May 23 – June 14 | Opening reception: May 23, 6 – 9 PM
Eric Firestone Gallery is pleased to announce Womanhouse, a group exhibition curated by Eric Firestone and Michelle Tillou, featuring twenty-one female artists. This exhibition focuses on each artist’s practice, celebrating the aesthetic and formal qualities of their work. Referencing past precedents of feminist art, installation, performance, and ideology, the artworks in the show present an expanded visual language that has resulted from a more inclusive art world, shaped in part by the social movements of the 1970’s, thereby paying homage to a generation who has paved the way for contemporary female expression.
The original 1972 Womanhouse project was organized by Judy Chicago and Miriam Schapiro, who founded the California Institute of the Arts (CalArts) Feminist Art Program. Womanhouse was conceived by a member of Chicago and Schapiro’s program staff, art historian Paula Harper, who The New York Times celebrated as “the first [of] art historians to bring a feminist perspective to the study of painting and sculpture.” By taking over and remodeling a deserted Hollywood mansion, the artists behind the original Womanhouse aimed to confront social issues through physical labor, while they learned how to renovate their dilapidated home. Chicago and Schapiro encouraged their students to step outside of constructed gender roles and challenge their identities as artists.
Two works from Judy Chicago’s Dome series are included in this exhibition. In these works, Chicago implements a formalist approach to color and transcribes the visual into a reduced vocabulary of geometric shapes. Although work from this period is often attributed to her struggle to compete with men of the art world, her play with composition anticipates her later work, in which she reconciles her gender and sexuality in an imbalanced social hierarchy.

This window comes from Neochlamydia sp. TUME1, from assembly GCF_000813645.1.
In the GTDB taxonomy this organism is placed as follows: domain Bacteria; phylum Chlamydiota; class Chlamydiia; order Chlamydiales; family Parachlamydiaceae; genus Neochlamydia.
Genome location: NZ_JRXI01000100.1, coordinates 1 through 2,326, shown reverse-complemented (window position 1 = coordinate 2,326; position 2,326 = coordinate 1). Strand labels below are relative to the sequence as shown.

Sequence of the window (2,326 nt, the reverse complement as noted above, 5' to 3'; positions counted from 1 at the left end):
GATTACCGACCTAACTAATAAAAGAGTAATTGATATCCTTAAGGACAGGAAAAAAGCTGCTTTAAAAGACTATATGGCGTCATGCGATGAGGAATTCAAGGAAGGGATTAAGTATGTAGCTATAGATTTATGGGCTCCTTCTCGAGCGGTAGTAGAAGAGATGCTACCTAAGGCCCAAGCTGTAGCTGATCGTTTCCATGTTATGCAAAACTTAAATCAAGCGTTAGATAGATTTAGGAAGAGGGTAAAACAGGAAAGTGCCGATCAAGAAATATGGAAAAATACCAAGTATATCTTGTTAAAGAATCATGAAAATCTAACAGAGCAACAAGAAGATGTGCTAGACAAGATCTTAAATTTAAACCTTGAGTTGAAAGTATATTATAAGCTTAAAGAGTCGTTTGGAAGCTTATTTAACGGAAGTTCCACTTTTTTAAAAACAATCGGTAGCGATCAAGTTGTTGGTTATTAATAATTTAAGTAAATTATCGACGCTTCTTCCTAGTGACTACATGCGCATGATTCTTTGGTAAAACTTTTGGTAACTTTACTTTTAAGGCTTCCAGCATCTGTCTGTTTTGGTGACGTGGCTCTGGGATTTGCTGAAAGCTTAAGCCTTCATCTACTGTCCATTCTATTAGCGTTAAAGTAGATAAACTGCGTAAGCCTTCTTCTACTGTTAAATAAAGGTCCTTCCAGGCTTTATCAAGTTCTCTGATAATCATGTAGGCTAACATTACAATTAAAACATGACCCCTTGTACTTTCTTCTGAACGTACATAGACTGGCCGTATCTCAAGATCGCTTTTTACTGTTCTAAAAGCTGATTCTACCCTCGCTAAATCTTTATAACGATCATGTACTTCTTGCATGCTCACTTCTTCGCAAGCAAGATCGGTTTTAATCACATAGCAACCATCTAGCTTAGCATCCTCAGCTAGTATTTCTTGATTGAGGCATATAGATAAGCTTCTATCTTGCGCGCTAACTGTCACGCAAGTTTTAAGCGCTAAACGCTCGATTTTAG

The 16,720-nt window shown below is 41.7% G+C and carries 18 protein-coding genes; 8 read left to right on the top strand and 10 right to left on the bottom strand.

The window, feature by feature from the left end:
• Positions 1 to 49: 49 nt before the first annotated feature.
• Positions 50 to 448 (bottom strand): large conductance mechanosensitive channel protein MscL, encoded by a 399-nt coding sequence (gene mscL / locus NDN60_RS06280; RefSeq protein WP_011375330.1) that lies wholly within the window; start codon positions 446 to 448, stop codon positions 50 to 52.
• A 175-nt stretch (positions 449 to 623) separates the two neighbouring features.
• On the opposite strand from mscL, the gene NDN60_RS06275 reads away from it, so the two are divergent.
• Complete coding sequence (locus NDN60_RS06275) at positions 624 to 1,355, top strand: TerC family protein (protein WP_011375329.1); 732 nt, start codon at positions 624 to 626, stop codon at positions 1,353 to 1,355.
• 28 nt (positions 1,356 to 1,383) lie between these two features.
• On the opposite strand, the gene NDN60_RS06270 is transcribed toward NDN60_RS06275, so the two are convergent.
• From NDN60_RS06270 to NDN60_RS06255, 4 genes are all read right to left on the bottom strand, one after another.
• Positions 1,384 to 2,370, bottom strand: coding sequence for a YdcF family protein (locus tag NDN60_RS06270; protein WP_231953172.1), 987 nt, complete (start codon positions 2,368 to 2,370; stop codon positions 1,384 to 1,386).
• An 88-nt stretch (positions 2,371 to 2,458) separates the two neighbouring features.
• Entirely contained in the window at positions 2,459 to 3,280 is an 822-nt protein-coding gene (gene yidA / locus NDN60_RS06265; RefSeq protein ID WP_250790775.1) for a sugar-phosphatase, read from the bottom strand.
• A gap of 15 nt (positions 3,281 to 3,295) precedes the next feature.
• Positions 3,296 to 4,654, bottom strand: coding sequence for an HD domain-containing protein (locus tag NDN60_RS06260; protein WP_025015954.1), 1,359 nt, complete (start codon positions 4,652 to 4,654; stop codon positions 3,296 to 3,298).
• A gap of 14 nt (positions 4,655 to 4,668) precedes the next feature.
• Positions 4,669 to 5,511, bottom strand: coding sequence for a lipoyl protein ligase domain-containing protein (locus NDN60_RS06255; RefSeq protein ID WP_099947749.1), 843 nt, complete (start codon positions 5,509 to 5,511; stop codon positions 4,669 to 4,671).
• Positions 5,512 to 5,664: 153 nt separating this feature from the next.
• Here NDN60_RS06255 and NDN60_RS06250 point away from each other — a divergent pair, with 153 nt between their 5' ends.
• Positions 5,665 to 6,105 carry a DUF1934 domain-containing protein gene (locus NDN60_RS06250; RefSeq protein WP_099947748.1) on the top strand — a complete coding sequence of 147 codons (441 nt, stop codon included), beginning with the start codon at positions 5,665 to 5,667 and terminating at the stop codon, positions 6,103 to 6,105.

Also on view is a piece from Miriam Schapiro’s development of “femmage,” a conflation of textile arts and painting as a response to the modernist collage style, papier collé. The Beauty of Summer, 1973-74, depicts an expansive floral landscape pieced together by glue and fabric. By repurposing material considered feminine, Schapiro transformed the canvas’ surface into an icon of female empowerment, confronting sexism while dignifying female labor.
The work collected in Womanhouse (2015) is inspired in part by Chicago and Schapiro’s commitment to dignifying material and labor within an art practice. Such as in Sarah Braman’s work, where medium gives rise to form as plexi and steel are combined with mundane objects to make new constructions that feel counterintuitive, yet remain translucent and light. Similarly, Agathe Snow uses industrial materials such as fiberglass, pegboard and steel resulting in refined works that speak of environmental and moral decay, giving new life to the factory-made materials she uses in her assemblages.
Womanhouse (2015) features work by Nina Chanel Abney, Joa Baldinger, Sarah Braman, Julia Chiang, Judy Chicago, Evie Falci, Orly Genger, Maya Hayuk, Misaki Kawai, Maia Ruth Lee, Keiko Narahashi, Amanda Ross-Ho, Miriam Shapiro, Shinique Smith, Agathe Snow, Jen Stark, Jessica Stockholder, Despina Stokou, Vadis Turner, Wendy White, and Chloe Wise.